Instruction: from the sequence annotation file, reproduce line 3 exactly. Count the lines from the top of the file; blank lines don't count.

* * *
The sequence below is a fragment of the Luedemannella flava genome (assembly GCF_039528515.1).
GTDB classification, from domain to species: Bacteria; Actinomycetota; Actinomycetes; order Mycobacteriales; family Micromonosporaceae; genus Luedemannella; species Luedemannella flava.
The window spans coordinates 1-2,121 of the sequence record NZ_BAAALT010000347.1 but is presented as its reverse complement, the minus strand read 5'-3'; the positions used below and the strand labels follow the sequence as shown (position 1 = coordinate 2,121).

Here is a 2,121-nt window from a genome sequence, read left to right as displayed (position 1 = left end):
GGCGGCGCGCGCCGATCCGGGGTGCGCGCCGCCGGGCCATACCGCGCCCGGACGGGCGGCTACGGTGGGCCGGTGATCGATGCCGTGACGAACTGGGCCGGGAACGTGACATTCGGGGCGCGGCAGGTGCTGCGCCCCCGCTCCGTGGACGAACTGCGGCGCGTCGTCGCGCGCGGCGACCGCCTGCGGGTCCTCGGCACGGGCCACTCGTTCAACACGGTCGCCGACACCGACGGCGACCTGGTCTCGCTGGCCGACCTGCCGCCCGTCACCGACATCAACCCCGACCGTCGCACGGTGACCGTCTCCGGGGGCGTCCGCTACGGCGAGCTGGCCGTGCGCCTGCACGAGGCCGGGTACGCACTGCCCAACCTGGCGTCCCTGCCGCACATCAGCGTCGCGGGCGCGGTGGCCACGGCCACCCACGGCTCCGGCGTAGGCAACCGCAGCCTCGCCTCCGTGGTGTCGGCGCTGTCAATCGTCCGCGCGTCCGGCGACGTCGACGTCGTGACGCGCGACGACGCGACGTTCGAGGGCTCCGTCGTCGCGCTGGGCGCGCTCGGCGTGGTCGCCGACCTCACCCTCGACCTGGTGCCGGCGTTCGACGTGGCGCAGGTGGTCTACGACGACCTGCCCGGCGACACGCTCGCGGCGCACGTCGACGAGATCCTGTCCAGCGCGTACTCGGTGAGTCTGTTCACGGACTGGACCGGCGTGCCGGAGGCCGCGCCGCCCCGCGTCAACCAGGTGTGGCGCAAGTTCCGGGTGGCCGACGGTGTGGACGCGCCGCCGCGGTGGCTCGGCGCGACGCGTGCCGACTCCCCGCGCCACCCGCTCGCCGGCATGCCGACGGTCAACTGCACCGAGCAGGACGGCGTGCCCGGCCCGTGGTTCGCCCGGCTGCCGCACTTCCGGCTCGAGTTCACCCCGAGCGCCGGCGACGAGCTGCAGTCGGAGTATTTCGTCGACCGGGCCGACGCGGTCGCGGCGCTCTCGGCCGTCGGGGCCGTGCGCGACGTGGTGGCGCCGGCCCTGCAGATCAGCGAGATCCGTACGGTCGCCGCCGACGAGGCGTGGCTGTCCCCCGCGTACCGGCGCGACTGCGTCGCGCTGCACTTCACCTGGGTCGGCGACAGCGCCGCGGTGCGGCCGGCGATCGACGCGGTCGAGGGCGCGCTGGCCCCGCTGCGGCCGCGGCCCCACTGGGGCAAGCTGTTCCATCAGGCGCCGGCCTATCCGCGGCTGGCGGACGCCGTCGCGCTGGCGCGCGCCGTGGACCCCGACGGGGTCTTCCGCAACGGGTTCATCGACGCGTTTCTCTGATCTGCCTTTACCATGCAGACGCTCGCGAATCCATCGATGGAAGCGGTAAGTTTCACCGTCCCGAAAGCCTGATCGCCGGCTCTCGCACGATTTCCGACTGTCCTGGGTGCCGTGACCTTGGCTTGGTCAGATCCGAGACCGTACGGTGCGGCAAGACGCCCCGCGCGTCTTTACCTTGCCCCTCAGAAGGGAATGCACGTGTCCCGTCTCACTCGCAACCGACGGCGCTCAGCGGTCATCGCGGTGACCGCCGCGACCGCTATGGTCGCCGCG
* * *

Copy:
The window spans coordinates 1-2,121 of the sequence record NZ_BAAALT010000347.1 but is presented as its reverse complement, the minus strand read 5'-3'; the positions used below and the strand labels follow the sequence as shown (position 1 = coordinate 2,121).